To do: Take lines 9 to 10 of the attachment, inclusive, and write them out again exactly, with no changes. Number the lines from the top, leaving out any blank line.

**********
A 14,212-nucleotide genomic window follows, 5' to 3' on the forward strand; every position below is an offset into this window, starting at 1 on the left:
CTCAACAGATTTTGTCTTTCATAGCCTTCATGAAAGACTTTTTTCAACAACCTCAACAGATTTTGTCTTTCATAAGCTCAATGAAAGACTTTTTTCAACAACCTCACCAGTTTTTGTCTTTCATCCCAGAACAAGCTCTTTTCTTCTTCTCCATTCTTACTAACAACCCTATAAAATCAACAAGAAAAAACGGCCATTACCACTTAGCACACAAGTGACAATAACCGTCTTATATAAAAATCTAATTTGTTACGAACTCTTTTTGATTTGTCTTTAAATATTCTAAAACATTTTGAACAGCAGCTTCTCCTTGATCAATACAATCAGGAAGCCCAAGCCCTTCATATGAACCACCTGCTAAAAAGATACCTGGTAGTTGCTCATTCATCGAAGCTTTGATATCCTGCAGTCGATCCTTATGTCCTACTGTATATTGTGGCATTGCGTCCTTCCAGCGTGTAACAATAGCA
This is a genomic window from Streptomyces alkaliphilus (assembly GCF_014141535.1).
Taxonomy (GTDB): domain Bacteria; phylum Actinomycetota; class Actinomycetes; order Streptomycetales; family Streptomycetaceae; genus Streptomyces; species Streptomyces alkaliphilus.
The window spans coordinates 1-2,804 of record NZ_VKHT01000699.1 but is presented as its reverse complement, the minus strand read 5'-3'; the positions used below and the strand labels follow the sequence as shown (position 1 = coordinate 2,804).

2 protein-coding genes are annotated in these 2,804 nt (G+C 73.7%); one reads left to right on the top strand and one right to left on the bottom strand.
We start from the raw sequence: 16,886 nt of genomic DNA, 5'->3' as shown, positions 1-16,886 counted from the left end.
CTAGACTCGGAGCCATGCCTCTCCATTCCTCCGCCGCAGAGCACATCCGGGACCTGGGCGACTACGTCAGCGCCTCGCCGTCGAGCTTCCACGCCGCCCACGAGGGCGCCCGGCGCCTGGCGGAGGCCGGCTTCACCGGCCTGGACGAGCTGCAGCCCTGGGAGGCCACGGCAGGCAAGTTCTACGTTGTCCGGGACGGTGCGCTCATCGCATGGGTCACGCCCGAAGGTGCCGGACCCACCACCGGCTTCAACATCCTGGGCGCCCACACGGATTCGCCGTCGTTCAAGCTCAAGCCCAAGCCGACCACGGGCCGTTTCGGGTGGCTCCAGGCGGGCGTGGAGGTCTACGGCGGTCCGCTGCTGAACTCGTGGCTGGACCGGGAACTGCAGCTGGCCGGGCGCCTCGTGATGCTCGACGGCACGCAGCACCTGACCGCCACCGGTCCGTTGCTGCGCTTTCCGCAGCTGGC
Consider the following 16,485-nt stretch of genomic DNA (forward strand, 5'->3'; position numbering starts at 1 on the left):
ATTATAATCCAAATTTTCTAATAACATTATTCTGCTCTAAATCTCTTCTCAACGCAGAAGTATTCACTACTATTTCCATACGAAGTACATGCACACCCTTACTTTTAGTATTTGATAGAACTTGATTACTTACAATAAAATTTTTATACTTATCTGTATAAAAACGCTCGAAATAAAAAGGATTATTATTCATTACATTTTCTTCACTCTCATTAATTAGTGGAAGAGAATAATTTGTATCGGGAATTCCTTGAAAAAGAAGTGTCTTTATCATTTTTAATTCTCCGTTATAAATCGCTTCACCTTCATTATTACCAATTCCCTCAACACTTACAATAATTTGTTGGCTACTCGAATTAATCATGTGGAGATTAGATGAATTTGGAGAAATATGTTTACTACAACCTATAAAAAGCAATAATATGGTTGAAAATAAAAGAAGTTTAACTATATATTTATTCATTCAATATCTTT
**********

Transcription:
Consider the following 16,485-nt stretch of genomic DNA (forward strand, 5'->3'; position numbering starts at 1 on the left):
ATTATAATCCAAATTTTCTAATAACATTATTCTGCTCTAAATCTCTTCTCAACGCAGAAGTATTCACTACTATTTCCATACGAAGTACATGCACACCCTTACTTTTAGTATTTGATAGAACTTGATTACTTACAATAAAATTTTTATACTTATCTGTATAAAAACGCTCGAAATAAAAAGGATTATTATTCATTACATTTTCTTCACTCTCATTAATTAGTGGAAGAGAATAATTTGTATCGGGAATTCCTTGAAAAAGAAGTGTCTTTATCATTTTTAATTCTCCGTTATAAATCGCTTCACCTTCATTATTACCAATTCCCTCAACACTTACAATAATTTGTTGGCTACTCGAATTAATCATGTGGAGATTAGATGAATTTGGAGAAATATGTTTACTACAACCTATAAAAAGCAATAATATGGTTGAAAATAAAAGAAGTTTAACTATATATTTATTCATTCAATATCTTT